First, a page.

nmm1 at cus.cam.ac.uk
Thu Jan 11 11:24:53 CET 2007
In article <Xns98B4E769834AAtim111one at 126.96.36.199>,
Tim Peters <tim.one at comcast.net> writes:
|> Sure. Possibly even most. Short of writing a long & gentle tutorial,
|> can that be improved? Alas, most people wouldn't read that either <0.5
Yes. Improved wording would be only slightly longer, and it is never
appropriate to omit all negative aspects. The truth, the whole truth
and nothing but the truth :-)
|> Worse, I expect most people have no real idea of that there's a possible
|> difference between internal and external representations. This is often
|> given as a selling point for decimal arithmetic: it's WYSIWYG in ways
|> binary fp can't be (short of inventing power-of-2 fp representations for
|> I/O, which few people would use).
Right. Another case when none of the problems show up on dinky little
examples but do in real code :-(
|> > A lot of very well-respected numerical analysts said that larger bases
|> > led to a faster build-up of error (independent of the precision). My
|> > limited investigations indicated that there was SOME truth in that,
|> > but it wasn't a major matter; I never say the matter settled
|> > definitively.
|> My point was that 28 decimal digits of precision is far greater than
|> supplied even by 64-bit binary floats today (let alone the smaller sizes
|> in most-common use back in the 60s and 70s). "Pollution" of low-order
|> bits is far less of a real concern when there are some number of low-
|> order bits you don't care about at all.
Yes, but that wasn't their point. It was that in (say) iterative
algorithms, the error builds up by a factor of the base at every step.
If it wasn't for the fact that errors build up, almost all programs
could ignore numerical analysis and still get reliable answers!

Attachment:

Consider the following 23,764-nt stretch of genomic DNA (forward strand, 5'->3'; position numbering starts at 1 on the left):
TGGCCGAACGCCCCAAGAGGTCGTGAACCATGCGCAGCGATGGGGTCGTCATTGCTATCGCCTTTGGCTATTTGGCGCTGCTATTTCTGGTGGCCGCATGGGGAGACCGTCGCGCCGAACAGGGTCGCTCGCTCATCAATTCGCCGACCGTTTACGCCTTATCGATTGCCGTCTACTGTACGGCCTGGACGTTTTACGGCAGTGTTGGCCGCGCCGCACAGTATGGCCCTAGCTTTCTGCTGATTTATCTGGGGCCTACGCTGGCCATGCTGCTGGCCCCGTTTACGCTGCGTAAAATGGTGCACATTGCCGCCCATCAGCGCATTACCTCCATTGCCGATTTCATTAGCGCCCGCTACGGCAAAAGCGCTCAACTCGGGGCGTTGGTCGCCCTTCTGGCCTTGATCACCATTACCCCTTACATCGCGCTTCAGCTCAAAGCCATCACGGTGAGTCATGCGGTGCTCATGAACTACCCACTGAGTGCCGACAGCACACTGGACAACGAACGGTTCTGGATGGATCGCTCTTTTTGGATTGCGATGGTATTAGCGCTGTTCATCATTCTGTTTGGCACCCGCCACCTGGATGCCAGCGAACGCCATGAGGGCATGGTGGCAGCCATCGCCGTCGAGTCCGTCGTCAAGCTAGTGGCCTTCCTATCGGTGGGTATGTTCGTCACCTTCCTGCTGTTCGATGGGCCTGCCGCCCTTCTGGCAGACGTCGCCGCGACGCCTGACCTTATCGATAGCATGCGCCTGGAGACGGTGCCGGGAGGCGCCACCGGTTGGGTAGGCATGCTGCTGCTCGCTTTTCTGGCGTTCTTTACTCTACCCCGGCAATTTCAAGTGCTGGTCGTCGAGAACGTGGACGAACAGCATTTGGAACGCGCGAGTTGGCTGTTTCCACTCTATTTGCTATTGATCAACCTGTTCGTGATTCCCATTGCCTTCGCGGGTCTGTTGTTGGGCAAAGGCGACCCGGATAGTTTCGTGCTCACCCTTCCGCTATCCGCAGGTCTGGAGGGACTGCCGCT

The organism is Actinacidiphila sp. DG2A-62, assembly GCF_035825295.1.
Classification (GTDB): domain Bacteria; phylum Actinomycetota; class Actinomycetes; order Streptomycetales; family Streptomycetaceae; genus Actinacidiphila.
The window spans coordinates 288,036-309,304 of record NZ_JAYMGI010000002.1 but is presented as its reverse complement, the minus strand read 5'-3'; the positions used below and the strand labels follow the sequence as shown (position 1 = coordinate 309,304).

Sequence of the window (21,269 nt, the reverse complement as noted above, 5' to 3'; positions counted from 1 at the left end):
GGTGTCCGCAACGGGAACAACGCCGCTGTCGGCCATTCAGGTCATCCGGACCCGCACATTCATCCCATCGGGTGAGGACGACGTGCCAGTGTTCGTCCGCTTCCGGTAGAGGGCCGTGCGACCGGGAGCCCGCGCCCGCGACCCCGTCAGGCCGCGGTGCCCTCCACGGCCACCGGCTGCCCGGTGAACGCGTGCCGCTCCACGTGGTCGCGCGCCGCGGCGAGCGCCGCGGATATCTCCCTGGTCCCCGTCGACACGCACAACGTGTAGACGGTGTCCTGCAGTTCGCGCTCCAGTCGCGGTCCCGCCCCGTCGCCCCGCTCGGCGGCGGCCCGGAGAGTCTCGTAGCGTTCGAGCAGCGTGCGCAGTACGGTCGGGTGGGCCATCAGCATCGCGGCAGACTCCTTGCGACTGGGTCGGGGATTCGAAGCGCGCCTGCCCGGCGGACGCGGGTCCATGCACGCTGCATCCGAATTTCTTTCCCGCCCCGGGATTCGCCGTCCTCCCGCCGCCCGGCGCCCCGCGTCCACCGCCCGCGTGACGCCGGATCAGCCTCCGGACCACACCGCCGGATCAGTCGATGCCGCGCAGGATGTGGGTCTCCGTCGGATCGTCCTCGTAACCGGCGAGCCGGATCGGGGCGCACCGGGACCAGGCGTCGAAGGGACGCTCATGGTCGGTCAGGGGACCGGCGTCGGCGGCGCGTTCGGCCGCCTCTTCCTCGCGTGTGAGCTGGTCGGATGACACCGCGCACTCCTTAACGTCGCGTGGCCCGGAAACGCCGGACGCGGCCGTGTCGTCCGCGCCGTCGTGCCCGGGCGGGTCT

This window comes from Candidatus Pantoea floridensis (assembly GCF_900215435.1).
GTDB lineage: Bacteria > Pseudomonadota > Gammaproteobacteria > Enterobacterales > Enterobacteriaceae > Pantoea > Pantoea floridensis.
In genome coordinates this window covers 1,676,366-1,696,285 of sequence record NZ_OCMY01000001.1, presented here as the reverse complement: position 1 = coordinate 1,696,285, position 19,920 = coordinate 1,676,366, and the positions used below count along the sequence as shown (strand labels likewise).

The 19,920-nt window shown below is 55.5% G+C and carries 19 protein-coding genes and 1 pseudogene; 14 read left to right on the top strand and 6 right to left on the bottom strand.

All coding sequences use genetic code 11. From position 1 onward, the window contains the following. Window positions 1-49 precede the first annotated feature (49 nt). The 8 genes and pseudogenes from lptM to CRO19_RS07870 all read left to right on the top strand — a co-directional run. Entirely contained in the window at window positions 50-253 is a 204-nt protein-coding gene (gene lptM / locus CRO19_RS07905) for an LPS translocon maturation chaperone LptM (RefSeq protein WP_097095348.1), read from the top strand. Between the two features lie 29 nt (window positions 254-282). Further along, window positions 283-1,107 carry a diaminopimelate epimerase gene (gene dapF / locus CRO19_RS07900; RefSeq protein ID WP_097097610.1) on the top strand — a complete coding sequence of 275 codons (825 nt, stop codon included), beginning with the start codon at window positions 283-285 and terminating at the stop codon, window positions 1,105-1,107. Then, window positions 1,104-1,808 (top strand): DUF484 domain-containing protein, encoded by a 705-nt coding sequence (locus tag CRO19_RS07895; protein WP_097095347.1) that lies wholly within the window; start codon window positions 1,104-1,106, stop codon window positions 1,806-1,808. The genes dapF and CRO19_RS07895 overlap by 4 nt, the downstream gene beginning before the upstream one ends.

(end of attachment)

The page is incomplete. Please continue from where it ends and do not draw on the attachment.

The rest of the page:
Actually, my (limited) investigations indicated that such an error
build-up was extremely rare - I could achieve it only in VERY artificial
programs. But I did find that the errors built up faster for higher
bases, so that a reasonable rule of thumb is that 28 digits with a decimal
base was comparable to (say) 80 bits with a binary base.
And, IN GENERAL, programs won't be using 128-bit IEEE representations.
Given Python's overheads, there is no reason not to, unless the hardware
is catastrophically slower (which is plausible).
|> If you know a < b, doing
|> c = a + (b-a)/2
|> instead of
|> c = (a+b)/2
|> at least guarantees (ignoring possible overflow) a <= c <= b. As shown
|> last time, it's not even always the case that (x+x)/2 == x in decimal fp
|> (or in any fp base > 2, for that matter).
Yes. Back in the days before binary floating-point started to dominate,
we taught that as a matter of routine, but it has not been taught to
all users of floating-point for a couple of decades. Indeed, a lot of
modern programmers regard having to distort simple expressions in that
way as anathema.
It isn't a major issue, because our experience from then is that it is
both teachable and practical, but it IS a way in which any base above
2 is significantly worse than base 2.
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